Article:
More than two years after the fatal crash of an Australian-built AEI Roadster that killed six people, police have found evidence that the bike’s owner had deliberately damaged a roof.
The NSW Police Force said a motorist had driven into the AEI at Sydney’s CBD in July 2016, before pulling over at the intersection of Brunswick Street and Stirling Street.
The driver of the AEJ was identified as 41-year-old Pauline Gough, who died in hospital the following day.
Police also recovered two motorbikes from the scene, one of which was fitted with a faulty roof, according to a statement from the NSW Police.
A spokesman for the force said police were still trying to determine whether the roof was faulty or not.
Mr Gough had been driving her AEI through the CBD at about 6:00pm on July 19, 2016, when she was hit by a white Ford Fusion, the statement said.
Photo: NSW Police “The police investigation has been ongoing and we are continuing to investigate the circumstances of her death.”
The NSW Motorists Association (NMTA) said the NSW Roads Department was “extremely disappointed” with the way the accident was handled.
“The NSW Police Service has failed to respond adequately to the investigation,” it said in a statement.
“We have been made aware of a number of deficiencies in the investigation and the NSW Ministry of Transport have also acknowledged a failure to conduct an adequate investigation.”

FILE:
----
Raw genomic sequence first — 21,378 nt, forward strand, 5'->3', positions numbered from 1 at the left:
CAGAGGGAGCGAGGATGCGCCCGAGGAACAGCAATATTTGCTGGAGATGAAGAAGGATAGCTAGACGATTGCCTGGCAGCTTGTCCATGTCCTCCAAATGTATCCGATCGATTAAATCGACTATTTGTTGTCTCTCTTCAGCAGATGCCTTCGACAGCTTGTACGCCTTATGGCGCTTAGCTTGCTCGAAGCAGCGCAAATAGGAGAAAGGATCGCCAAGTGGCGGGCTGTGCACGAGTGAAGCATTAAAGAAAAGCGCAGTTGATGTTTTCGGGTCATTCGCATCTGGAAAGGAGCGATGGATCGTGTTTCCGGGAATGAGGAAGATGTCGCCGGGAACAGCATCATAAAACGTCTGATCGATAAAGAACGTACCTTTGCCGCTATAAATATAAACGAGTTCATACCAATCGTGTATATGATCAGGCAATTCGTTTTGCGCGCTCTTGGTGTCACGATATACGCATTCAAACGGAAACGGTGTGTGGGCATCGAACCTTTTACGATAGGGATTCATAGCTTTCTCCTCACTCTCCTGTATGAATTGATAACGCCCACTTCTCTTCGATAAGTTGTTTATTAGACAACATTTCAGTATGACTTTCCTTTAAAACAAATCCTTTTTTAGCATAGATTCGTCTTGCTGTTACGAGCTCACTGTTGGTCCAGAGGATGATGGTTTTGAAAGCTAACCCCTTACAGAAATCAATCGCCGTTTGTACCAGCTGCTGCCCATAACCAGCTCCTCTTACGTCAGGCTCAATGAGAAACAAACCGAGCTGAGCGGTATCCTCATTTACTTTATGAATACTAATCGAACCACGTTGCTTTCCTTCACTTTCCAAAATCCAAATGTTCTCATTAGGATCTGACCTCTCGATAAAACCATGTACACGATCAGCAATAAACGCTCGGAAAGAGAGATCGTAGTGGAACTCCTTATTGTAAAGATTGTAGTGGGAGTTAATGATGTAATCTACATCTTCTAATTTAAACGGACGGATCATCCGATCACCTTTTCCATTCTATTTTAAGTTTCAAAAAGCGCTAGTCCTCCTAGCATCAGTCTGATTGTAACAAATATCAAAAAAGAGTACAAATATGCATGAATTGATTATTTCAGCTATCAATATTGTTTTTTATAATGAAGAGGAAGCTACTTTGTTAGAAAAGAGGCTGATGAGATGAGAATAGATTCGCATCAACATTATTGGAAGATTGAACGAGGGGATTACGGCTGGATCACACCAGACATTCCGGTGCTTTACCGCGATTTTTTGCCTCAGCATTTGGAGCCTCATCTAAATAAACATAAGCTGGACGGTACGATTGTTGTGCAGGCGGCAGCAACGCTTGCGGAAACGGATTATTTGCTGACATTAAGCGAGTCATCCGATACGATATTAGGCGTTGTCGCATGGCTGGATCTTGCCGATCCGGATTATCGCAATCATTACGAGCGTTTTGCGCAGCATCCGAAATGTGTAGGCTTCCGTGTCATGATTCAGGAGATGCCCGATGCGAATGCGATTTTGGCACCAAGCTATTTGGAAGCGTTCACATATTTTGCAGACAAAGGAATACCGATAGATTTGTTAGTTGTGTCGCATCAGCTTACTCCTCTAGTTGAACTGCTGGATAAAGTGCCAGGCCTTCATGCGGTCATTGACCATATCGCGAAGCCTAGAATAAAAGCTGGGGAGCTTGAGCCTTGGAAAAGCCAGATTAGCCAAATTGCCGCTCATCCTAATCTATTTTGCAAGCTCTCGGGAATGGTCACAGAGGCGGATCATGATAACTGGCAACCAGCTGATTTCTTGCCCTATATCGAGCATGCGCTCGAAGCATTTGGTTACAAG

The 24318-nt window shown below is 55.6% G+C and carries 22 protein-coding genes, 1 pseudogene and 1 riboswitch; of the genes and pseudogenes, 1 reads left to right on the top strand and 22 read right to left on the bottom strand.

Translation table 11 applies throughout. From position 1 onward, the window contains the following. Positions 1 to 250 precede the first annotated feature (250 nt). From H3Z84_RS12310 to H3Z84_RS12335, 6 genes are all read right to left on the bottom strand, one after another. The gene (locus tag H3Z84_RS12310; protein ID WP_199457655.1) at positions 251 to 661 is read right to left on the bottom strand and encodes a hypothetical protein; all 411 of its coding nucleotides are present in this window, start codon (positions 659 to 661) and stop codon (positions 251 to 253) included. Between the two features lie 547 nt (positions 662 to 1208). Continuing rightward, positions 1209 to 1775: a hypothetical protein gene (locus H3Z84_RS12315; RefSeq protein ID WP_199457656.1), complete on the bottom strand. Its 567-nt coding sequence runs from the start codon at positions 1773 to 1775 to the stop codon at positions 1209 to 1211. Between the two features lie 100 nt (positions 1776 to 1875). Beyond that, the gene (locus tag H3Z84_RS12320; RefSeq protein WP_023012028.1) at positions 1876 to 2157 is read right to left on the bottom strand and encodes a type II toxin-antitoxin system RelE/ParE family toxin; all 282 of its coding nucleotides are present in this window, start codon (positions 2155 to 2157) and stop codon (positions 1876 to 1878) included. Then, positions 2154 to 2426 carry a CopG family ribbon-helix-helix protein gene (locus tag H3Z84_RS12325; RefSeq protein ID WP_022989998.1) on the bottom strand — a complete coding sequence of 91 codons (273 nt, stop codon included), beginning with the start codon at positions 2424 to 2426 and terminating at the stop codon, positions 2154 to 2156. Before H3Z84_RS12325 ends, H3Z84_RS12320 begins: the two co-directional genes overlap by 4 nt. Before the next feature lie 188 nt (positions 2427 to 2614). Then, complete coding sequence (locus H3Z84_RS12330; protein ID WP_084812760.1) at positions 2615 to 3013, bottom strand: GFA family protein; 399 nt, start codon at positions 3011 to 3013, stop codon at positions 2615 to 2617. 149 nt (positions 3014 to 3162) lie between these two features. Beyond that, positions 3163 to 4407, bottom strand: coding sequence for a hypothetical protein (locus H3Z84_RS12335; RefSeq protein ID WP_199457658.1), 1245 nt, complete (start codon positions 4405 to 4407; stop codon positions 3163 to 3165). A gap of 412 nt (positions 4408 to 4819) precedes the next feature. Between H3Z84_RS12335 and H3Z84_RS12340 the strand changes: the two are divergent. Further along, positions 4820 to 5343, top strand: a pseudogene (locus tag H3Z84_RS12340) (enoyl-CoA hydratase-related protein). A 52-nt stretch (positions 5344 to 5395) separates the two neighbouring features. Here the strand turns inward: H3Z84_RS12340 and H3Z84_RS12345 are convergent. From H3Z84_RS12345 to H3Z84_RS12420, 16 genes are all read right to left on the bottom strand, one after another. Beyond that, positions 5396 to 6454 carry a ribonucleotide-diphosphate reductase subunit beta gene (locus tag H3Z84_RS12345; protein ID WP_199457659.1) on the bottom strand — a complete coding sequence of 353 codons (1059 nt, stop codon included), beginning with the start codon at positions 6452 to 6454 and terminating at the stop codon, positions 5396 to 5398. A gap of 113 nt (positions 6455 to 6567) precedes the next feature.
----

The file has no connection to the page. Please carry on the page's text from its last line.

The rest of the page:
The NMTA said its members had been left with “unresolved questions”.
“The NMTA has not been provided with a full investigation report on the cause of the accident, the reasons for the accident or the outcome of the investigation into Ms Gough’s death,” it added.
Police have said that the accident “should have had fatal consequences”.
Ms Grough was the second woman to die after a NSW motorcyclist, who was killed in the same intersection, in April 2018.
The NMMA said the deaths of women who were riding the same AEI in Sydney and other states had “happened on a much smaller scale than what has happened in NSW”.
“We believe that this is a problem for the entire industry, not just NSW, and we would urge NSW Motorcyclists to report any similar incidents,” it stated.
Ms Goug’s death prompted the NSW Government to introduce new rules in 2018 to toughen penalties for driving at night.
A week before her death, she had contacted the NSW Motorcycle Association to say she was unhappy about the new rules, but was told she was not a “safety risk”.
“She was an experienced rider and she was very vocal about it,” Ms Garrow told ABC News.
“She didn’t want to take her helmet off and she didn’t like it when people were on their bikes.”
We were just trying to be respectful and to make sure we were safe.
“At the time, I was so angry about it and I was upset that I hadn’t been given a clear explanation.”
It was quite a difficult time for me.
“I was absolutely horrified when I heard that Pauline was killed.””
It’s about time we had more of an awareness and awareness about the dangers of riding at night,” Ms Griffiths said.
“I was absolutely horrified when I heard that Pauline was killed.”